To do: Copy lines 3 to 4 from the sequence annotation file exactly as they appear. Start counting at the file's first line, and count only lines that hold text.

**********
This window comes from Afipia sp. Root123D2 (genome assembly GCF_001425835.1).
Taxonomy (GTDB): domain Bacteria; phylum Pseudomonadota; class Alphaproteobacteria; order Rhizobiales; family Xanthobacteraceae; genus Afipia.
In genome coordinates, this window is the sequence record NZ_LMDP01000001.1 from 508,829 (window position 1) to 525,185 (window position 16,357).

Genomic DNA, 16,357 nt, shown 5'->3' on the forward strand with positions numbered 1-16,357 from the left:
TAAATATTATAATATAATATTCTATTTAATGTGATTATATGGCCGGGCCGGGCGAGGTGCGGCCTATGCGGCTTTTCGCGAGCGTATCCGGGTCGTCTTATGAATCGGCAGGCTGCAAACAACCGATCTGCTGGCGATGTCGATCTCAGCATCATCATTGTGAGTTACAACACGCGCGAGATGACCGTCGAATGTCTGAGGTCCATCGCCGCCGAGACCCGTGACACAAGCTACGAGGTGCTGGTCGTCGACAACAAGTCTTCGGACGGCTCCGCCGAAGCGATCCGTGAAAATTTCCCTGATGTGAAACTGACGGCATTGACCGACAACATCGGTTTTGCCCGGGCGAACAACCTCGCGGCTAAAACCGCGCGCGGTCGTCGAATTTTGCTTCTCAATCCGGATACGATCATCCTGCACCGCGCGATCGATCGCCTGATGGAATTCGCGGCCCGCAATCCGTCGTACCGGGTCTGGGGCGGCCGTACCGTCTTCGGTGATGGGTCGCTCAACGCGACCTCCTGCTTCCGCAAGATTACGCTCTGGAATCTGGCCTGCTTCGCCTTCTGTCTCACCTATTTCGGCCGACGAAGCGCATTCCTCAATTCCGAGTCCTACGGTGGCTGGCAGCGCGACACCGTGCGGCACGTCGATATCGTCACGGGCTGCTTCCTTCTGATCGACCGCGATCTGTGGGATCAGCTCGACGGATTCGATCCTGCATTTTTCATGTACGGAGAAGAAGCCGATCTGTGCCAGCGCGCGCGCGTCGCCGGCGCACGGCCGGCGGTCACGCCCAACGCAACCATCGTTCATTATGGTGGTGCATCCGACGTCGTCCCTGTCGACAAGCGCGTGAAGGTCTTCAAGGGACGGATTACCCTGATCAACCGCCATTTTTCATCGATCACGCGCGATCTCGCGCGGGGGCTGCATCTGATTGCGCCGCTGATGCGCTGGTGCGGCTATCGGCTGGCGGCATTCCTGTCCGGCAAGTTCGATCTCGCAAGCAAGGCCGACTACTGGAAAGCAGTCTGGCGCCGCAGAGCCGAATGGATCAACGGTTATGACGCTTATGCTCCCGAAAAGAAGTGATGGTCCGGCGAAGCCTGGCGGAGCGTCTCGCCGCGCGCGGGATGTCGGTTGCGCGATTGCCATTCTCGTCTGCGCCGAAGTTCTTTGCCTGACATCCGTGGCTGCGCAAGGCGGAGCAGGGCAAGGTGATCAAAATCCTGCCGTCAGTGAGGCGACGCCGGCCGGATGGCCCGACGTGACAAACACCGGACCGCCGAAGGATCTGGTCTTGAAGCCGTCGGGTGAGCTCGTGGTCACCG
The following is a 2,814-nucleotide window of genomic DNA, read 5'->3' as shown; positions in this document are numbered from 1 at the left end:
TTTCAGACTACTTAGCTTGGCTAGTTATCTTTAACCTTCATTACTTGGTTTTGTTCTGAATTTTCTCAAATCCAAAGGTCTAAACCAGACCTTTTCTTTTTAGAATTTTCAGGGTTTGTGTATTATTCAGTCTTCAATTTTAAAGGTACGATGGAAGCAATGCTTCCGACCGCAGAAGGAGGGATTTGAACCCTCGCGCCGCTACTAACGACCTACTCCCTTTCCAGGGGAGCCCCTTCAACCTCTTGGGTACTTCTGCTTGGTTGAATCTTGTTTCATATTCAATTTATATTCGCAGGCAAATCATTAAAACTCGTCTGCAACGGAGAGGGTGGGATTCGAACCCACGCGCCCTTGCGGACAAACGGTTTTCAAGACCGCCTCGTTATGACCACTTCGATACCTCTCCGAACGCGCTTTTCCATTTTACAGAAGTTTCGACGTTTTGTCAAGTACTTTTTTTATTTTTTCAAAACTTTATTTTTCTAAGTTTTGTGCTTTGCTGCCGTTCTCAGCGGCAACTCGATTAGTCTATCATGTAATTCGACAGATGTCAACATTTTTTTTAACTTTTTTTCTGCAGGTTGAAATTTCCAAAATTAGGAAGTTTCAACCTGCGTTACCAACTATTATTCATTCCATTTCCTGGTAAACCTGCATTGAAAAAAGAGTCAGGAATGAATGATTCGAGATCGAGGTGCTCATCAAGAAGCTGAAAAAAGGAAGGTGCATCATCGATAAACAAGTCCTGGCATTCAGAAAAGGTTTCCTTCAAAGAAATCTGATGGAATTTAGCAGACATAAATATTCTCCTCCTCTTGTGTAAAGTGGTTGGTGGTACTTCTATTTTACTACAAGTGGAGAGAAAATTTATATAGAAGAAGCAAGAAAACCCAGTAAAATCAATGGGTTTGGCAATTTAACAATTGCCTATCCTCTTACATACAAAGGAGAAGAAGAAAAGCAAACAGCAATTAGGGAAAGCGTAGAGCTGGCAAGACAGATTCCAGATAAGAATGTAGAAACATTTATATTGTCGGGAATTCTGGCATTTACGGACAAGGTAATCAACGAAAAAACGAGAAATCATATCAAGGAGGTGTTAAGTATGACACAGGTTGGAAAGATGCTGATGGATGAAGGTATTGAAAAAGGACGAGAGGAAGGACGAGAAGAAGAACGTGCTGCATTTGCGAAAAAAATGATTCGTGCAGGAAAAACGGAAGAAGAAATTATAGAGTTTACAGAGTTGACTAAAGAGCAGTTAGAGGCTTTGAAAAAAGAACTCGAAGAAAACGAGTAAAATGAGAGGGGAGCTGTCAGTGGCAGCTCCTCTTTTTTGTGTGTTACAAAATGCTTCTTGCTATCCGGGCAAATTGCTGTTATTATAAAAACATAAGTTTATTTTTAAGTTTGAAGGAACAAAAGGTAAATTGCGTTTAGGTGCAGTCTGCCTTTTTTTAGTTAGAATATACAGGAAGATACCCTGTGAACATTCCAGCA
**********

In genome coordinates, this window is the sequence record NZ_LMDP01000001.1 from 508,829 (window position 1) to 525,185 (window position 16,357).

Genomic DNA, 16,357 nt, shown 5'->3' on the forward strand with positions numbered 1-16,357 from the left: